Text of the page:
LIFE AMONG THE LOWLY 221
really frightful, — he frightens me, — good natured as he looks in general. Now, he has set down his foot that, come what will, there shall not be a blow struck in this house, except what he or I strike ; and he does it in a way that I really dare not cross him. Well, you may see what that leads to; for St. Clave would n't raise his hand, if every one of them walked over him, and I — you see how cruel it would be to require me to make the exertion. Now, you know these servants are nothing but grown-up children."
"I don't know anything about it, and I thank the Lord that I don't! " said Miss Ophelia, shortly.
" Well, but you will have to know something, and know it to your cost, if you stay here. You don't know what a provoking, stupid, careless, unreasonable, childish, ungrateful set of wretches they are."
Marie seemed wonderfully supported, always, when she got upon this topic ; and she now opened her eyes, and seemed quite to forget her languor.
" You don't know, and you can't, the daily, hourly trials that beset a housekeeper from them, everywhere and every way. But it's no use to complain to St. Clare. He talks the strangest stuff. He says we have made them what they are, and ought to bear with them. He says their faults are all owing to us, and that it would be cruel to make the fault and punish it too. He says we should n't do any better, in their place; just as if one could reason from them to us, you know."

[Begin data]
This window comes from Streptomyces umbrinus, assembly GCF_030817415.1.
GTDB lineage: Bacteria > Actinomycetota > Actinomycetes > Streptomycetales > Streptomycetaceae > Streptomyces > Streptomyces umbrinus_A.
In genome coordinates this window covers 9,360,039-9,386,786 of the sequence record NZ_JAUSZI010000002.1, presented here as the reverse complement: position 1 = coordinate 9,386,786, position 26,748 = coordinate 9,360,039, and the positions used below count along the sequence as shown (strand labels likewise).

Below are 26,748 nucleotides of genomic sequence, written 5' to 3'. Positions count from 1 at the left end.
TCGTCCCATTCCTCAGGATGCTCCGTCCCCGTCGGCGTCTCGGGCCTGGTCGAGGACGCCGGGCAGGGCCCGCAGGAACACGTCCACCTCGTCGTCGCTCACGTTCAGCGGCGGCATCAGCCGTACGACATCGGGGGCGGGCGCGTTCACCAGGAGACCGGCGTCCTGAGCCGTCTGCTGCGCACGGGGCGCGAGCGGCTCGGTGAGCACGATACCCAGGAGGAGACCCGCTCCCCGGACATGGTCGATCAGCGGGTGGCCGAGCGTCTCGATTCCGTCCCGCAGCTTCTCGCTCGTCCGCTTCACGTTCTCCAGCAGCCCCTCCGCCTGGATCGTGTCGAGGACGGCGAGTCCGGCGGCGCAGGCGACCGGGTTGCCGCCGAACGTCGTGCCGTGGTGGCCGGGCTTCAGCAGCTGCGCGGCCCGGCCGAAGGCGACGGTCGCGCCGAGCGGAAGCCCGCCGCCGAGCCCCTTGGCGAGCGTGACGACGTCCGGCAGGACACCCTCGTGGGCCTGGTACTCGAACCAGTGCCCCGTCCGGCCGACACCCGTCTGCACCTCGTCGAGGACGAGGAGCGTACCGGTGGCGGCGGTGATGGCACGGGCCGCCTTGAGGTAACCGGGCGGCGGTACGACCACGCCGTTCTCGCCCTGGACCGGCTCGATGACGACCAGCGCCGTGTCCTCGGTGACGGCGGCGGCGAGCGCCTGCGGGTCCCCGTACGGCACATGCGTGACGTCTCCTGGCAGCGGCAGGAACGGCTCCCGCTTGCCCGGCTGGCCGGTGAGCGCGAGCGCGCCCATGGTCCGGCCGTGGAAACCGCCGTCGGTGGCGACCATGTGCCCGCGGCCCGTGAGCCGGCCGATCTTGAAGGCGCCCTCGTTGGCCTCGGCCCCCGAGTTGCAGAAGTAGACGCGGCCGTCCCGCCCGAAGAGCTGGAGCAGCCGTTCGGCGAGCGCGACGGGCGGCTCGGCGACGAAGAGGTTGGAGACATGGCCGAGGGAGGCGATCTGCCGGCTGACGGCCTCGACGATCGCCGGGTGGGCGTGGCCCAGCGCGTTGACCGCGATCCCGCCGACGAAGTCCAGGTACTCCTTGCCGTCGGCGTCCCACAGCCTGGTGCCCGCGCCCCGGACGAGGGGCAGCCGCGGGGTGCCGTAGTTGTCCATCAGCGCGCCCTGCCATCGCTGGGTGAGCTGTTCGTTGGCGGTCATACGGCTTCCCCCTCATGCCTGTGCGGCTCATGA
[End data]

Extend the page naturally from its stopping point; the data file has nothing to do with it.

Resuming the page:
" Don't you believe that the Lord made them of one blood with us ? " said Miss Ophelia, shortly.
" No, indeed, not I! A pretty story, truly ! They are a degraded race."
" Don't you think they 've got immortal souls ? " said Miss Ophelia, with increasing indignation.
" Oh, well," said Marie, yawning, " that, of course — nobody doubts that. But as to putting them on any sort of equality with us, you know, as if we conld be compared,